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Secretary of Defense visits JBLM

  • Published
  • By Master Sgt. Todd Wivell
  • 62nd Airlift Wing Public Affairs
On a two-day visit to the Pacific Northwest, the 25th Secretary of Defense, Ash Carter, took a day to visit with the service members of the Puget Sound here, March 4.

The secretary started his day with seeing a C-17 Globemaster III static, a 22nd Special Tactics Squadron and 1st Air Special Operations Group static, a Stryker vehicle, a High Mobility Artillery Rocket System vehicle and heard from Airmen and Soldiers at each of these locations about their equipment's unique capabilities.

From there he visited with the men and women from the 262nd Network Warfare Squadron on McChord Field to discuss cyber and then on to I Corps Headquarters building to discuss Pacific Pathways.

His trip rounded out with a visit back to McChord Field where he conducted an all-call with more than 150 service members from across the Puget Sound, from Sailors and Marines from Bremerton and Bangor to Airmen and Soldiers from JBLM.

"It is great to look out at all of you and tell you how incredibly proud I am of all of you, to be at the helm of the finest fighting force the world has ever known is a tremendous privilege and to be part of a country that has forces as strong and as decent and as principled as you are is a wonderful thing, not just for us to protect our people but to leave a better world for our children and that's what you do," said Carter on his opening remarks to the service members.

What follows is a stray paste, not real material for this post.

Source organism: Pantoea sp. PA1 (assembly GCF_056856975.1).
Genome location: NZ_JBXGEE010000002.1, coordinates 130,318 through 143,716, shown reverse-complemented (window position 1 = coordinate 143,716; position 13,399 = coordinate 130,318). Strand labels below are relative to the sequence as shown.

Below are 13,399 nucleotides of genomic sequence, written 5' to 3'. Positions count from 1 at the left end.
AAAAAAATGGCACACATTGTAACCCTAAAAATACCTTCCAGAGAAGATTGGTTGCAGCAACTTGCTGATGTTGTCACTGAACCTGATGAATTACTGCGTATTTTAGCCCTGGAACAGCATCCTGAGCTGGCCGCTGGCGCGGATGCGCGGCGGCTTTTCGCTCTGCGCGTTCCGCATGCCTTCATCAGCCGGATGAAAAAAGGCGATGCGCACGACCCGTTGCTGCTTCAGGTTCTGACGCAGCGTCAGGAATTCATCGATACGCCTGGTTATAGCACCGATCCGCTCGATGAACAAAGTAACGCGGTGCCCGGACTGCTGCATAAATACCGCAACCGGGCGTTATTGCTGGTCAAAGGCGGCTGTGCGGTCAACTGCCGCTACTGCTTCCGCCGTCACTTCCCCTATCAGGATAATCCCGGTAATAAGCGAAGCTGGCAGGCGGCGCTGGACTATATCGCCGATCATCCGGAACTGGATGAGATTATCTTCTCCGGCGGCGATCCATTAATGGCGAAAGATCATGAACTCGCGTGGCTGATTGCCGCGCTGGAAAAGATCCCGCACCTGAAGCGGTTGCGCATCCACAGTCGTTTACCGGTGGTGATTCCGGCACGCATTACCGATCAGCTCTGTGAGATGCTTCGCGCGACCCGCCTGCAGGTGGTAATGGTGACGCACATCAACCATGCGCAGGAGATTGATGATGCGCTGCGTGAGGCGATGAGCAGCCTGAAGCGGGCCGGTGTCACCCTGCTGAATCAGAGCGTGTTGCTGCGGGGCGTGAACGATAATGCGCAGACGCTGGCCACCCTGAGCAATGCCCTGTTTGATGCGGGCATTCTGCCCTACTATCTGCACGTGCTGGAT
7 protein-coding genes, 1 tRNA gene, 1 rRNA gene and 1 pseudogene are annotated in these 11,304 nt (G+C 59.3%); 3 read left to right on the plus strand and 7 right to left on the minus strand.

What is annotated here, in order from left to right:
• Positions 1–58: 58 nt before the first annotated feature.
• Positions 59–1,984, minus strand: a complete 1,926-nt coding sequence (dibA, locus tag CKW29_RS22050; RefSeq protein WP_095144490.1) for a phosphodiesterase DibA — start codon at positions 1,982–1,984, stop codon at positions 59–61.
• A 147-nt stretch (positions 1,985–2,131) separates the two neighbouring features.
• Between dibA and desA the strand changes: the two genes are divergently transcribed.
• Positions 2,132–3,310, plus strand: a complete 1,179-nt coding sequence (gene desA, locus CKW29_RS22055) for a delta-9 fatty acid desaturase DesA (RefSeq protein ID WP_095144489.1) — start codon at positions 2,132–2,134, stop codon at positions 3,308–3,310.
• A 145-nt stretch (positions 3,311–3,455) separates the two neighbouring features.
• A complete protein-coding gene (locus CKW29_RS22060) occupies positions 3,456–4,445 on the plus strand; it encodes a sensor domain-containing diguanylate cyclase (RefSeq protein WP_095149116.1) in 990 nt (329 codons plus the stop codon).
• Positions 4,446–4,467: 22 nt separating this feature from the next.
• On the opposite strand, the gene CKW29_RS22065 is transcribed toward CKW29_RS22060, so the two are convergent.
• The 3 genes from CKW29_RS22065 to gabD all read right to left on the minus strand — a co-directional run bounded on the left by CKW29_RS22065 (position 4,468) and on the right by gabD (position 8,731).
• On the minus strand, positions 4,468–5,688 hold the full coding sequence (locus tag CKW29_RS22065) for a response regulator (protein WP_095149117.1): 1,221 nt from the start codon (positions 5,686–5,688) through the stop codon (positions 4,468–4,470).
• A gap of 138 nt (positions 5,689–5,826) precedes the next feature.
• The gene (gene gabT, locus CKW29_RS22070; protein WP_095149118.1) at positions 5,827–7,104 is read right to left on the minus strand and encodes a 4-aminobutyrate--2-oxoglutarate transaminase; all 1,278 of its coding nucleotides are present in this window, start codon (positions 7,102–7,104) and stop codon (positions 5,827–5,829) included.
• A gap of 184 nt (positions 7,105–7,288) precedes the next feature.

The 446th Aeromedical Evacuation Squadron, from the Air Force Reserve's 446th Airlift Wing here, briefed Carter about aeromedical evacuation procedures. Carter spoke of the total force concept at JBLM, which was just one of the demonstrations that highlighted that concept.

He continued to talk about how JBLM was at the pivot point of strategic history for the United States and stated it was that way for two reasons, doing it all and having it all.

He went on to state that he meant by "doing it all," that he meant JBLM has the capabilities and is involved in all of the major challenges this country faces. He outlined five major challenges that we face as a country right now.

"In the Asian Pacific region we have first of all the challenge of maintaining the role that the US has played for decades and decades out here which is to provide the military fly wheel, the system of security that has allowed the Asian miracle of prosperity which has been good for America to occur," said Carter. "It has been in the atmosphere of peace and stability provided by us that Japan rose, then South Korea, Taiwan, Southeast Asia and today China and India and that's a good thing.